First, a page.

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Benefits of a Low-Fat Food for Dogs with Pancreatitis and Other Chronic Conditions

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Nutrition

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For dogs, the digestion of dietary fat is more complex than the digestion of proteins or carbohydrates. This situation can be further complicated by a variety of chronic conditions including, but not limited to, pancreatitis, protein-losing enteropathy, and hyperlipidemia. Feeding a low fat food, such as Hill’s® Prescription Diet® i/d® Low Fat Canine, long term helps manage or minimize the risk for recurrence of these chronic diseases.

Pancreatitis

Pancreatitis is defined as either acute or chronic inflammation of the pancreas. Risk factors presumed to be associated with pancreatitis include, but are not limited to, breed predisposition, dietary indiscretion, fasting hyperlipidemia, endocrine diseases such as diabetes mellitus, obesity, and high-fat diets.1 Miniature Schnauzers are one of the most commonly reported breeds at risk for the development of pancreatitis.1

Acute pancreatitis, the most common form of the disease seen by the veterinarian, can be life threatening and often requires a prolonged hospital stay.1 Chronic pancreatitis poses difficulties in diagnosis because dogs can suffer from mild, recurrent episodes.1 The pet will occasionally experience a loss of appetite, become lethargic, vomit, or appear uncomfortable, but may have improved by the time it sees a veterinarian. Chronic pancreatitis implies persistent disease with irreversible morphologic changes of the pancreas.1 

The risk of a dog either having recurrent acute pancreatitis or developing chronic pancreatitis after only experiencing one episode is unknown.1 However, in these patients, along with dogs with chronic pancreatitis and breeds that may be predisposed to pancreatitis or hyperlipidemia, such as the Miniature Schnauzer, a beneficial lifestyle change may be adopting a low-fat diet. 

Protein-Losing Enteropathy 

Protein-losing enteropathy (PLE) is a term that encompasses infiltrative intestinal disorders that result in GI loss of protein and hypoalbuminemia.2 Patients with primary chronic intestinal disorders, such as inflammatory bowel disease (IBD) and lymphoma, may develop PLE. 2 Lymphangiectasia, a disease commonly associated with PLE in dogs, is characterized by lymphatic hypertension secondary to abnormalities of the intestinal lymphatic system. Breeds at risk for primary lymphangiectasia include Norwegian Lundehunds, Chinese Shar-peis, Rottweilers, Yorkshire terriers, and Maltese.2

For long term treatment of dogs with PLE, select a food that is appropriate for the underlying cause. A low-fat food is indicated for patients with lymphangiectasia.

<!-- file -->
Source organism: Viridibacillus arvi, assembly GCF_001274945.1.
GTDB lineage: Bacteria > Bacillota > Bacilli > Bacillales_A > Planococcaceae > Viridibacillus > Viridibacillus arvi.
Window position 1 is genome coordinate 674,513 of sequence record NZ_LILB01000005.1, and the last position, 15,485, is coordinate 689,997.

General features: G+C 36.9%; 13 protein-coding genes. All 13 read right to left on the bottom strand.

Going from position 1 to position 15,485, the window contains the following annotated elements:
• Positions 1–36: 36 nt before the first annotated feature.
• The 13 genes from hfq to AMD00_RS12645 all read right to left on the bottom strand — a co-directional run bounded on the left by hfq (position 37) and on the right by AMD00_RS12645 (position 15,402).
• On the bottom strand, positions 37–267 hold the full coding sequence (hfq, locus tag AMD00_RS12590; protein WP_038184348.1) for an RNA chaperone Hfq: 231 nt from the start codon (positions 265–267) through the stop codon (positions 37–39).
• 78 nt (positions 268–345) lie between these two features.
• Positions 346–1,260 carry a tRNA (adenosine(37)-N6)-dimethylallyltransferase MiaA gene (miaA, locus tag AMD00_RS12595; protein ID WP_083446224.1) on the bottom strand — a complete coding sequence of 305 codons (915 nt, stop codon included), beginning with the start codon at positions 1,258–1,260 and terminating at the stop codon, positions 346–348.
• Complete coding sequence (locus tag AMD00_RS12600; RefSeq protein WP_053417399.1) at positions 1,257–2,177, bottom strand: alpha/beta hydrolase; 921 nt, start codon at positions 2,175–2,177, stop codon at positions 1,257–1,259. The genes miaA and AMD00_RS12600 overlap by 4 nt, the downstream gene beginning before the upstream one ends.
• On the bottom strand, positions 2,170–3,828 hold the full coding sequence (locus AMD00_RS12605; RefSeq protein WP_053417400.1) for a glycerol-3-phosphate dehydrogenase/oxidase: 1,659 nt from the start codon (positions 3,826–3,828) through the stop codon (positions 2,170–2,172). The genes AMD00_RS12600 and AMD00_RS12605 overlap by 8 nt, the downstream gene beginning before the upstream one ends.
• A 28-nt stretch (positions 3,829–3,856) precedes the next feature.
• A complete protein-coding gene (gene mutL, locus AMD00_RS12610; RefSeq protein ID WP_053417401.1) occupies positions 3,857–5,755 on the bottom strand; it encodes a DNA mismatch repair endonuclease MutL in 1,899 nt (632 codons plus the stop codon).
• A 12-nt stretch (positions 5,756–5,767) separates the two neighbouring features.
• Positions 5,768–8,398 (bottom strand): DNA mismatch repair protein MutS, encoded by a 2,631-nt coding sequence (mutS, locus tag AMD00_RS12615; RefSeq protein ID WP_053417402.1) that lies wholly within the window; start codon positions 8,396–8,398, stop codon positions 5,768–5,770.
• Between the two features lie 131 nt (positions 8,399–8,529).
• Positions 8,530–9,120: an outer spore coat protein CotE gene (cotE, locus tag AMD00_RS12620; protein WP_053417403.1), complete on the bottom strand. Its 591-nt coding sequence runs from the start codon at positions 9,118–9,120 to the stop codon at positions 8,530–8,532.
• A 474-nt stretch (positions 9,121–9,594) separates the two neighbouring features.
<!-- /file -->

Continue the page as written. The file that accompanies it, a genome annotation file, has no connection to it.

Hyperlipidemia 

Hyperlipidemia is characterized by increased levels of blood lipids in a patient fasted for at least 12 hours. The lipids may be triglycerides, cholesterol or both.3 Primary hyperlipidemia, the most common form, is a defect in lipid metabolism leading to hypertriglyceridemia and may be hereditary in Miniature Schnauzers.4 Hyperlipidemia may be secondary to an underlying disorder, such as obesity, diabetes mellitus, or hyperadrenocorticism, or as a result of feeding a high-fat diet.3 Hypertriglyceridemia patients are at risk for developing significant clinical illness, including acute pancreatitis.1  

Nutrition is the most important element for managing primary hyperlipidemia.3 Prescription Diet® i/d® Low Fat Canine is clinically proven to decrease fasting serum triglycerides in hyperlipidemic dogs.5

“i/d Low Fat is beneficial for dogs that have trouble digesting fat. It’s also a good option for dogs with GI issues that are struggling with weight control, as the caloric density is lower in this food compared to others within the i/d Canine GI portfolio,” said Ellen Lowery, DVM, PhD, MBA, Hill’s director of U.S. Professional & Veterinary Affairs.

Hill’s® Prescription Diet® i/d® Low Fat Canine is not only low in fat, but is also highly digestible. High digestibility makes it easy for the patient to assimilate and absorb nutrients without leaving high amounts of poorly digested residue in the gastrointestinal (GI) tract. Its formulation also contains prebiotic fiber, omega-3 fatty acids, and ginger. Prebiotic fiber helps restore balance of the intestinal microflora by supporting growth of beneficial bacteria, omega-3 fatty acids helps break the cycle of inflammation, and ginger has been shown to have beneficial GI motility effects as well as antioxidant and anti-inflammatory properties.6,7 

References

For global readers, a calculator to convert laboratory values, dosages, and other measurements to SI units can be found here.

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